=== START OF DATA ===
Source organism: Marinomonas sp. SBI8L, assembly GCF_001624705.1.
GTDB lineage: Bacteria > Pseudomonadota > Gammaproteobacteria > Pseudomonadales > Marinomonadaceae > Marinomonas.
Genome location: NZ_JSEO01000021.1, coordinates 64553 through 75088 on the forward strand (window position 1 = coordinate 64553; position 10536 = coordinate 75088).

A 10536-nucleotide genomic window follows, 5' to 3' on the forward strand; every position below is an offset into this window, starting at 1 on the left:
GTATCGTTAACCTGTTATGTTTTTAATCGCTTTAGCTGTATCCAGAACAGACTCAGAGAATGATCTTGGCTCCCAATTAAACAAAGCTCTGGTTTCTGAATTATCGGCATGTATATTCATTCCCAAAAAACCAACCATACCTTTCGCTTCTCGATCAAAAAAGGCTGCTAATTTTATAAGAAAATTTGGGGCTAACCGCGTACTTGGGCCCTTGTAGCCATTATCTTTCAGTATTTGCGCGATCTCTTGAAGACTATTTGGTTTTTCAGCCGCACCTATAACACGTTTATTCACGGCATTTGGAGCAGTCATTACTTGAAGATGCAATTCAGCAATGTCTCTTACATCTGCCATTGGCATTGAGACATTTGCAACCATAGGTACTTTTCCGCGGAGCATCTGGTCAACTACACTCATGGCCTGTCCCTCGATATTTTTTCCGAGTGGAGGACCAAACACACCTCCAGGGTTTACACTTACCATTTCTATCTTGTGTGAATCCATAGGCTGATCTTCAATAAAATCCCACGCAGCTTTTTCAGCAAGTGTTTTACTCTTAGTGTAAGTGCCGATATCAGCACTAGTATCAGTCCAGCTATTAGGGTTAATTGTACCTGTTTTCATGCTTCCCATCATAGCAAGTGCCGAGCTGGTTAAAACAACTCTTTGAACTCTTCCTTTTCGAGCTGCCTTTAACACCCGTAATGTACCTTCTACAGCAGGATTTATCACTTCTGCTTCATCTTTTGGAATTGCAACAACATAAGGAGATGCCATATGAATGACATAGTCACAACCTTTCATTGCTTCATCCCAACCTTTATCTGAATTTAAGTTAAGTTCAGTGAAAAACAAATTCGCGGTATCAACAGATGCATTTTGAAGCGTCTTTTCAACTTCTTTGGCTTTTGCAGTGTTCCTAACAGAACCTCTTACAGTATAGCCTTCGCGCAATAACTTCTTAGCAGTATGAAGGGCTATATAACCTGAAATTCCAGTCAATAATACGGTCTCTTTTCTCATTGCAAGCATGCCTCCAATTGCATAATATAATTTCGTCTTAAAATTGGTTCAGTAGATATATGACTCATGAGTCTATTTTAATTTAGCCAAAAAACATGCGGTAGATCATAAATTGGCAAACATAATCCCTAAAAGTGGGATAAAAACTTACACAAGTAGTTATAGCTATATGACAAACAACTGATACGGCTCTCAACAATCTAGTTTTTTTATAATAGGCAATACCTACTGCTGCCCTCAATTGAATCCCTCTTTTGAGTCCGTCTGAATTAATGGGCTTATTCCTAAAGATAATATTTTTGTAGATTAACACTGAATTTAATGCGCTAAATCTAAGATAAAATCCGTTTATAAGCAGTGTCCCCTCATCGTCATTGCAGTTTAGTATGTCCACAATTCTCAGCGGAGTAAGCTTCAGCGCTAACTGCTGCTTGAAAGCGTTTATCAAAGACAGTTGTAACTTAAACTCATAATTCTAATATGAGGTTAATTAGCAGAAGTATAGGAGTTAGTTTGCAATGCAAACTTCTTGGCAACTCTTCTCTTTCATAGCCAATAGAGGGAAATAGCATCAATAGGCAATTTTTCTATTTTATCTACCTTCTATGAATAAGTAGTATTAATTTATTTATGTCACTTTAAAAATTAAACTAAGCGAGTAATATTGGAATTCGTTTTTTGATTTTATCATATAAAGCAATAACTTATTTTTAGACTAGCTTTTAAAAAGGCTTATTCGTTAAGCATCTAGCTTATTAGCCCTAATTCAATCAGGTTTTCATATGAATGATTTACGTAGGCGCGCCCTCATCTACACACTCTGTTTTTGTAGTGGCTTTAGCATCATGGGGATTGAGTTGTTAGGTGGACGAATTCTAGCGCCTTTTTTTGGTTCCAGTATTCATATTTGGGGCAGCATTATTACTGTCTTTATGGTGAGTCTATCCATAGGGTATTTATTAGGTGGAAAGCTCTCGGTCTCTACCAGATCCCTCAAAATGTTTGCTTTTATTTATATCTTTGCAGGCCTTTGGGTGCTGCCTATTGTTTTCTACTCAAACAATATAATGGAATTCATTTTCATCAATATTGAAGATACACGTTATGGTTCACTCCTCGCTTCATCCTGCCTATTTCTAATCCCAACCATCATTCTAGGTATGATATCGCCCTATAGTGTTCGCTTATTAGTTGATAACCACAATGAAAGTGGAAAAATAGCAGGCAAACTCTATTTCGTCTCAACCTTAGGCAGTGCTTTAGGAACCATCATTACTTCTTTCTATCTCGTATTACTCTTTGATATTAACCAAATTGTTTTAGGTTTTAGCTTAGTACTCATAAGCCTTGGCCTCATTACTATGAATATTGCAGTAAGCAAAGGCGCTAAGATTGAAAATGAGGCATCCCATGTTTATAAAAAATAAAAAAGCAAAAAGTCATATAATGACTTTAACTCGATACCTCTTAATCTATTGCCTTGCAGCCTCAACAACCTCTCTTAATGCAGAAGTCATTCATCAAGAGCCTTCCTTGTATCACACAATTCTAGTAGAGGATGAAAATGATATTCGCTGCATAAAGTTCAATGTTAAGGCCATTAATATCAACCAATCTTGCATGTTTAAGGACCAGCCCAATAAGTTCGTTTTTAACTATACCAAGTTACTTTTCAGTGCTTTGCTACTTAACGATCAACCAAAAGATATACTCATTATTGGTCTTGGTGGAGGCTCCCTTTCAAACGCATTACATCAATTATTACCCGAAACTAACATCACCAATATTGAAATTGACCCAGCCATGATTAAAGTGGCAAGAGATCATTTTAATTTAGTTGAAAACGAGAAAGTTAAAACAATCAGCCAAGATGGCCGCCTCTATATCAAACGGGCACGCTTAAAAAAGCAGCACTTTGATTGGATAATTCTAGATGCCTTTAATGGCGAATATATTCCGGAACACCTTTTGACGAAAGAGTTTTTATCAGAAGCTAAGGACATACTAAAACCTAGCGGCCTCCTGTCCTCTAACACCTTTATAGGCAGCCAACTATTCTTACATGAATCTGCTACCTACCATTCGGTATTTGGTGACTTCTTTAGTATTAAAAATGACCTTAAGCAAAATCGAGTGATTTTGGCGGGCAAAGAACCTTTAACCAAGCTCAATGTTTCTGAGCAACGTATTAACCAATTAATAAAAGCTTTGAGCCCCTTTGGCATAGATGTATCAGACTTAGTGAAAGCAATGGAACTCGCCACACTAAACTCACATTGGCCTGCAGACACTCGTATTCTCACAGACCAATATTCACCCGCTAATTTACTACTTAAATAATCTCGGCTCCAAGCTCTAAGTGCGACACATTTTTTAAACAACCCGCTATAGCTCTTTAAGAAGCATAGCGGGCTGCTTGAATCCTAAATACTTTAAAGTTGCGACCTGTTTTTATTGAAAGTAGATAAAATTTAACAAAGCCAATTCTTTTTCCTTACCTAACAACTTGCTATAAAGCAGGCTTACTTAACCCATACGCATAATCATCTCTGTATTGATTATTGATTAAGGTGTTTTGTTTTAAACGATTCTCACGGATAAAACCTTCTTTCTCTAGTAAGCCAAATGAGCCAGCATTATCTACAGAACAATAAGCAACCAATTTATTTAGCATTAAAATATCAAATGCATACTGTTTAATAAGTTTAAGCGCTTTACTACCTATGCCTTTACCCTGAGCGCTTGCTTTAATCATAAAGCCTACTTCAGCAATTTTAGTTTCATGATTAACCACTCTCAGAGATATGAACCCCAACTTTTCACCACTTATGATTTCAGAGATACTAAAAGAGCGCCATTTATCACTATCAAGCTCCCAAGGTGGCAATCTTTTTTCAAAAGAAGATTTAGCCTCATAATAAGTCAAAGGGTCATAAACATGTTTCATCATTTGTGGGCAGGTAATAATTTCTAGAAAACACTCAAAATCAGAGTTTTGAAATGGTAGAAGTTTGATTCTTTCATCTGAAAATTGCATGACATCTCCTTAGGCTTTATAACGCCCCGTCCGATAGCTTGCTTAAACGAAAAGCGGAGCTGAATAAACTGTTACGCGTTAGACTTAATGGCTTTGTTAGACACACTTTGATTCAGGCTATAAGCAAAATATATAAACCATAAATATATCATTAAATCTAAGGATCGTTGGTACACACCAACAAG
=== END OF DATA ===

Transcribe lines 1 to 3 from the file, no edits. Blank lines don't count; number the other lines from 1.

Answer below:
Source organism: Marinomonas sp. SBI8L, assembly GCF_001624705.1.
GTDB lineage: Bacteria > Pseudomonadota > Gammaproteobacteria > Pseudomonadales > Marinomonadaceae > Marinomonas.
Genome location: NZ_JSEO01000021.1, coordinates 64553 through 75088 on the forward strand (window position 1 = coordinate 64553; position 10536 = coordinate 75088).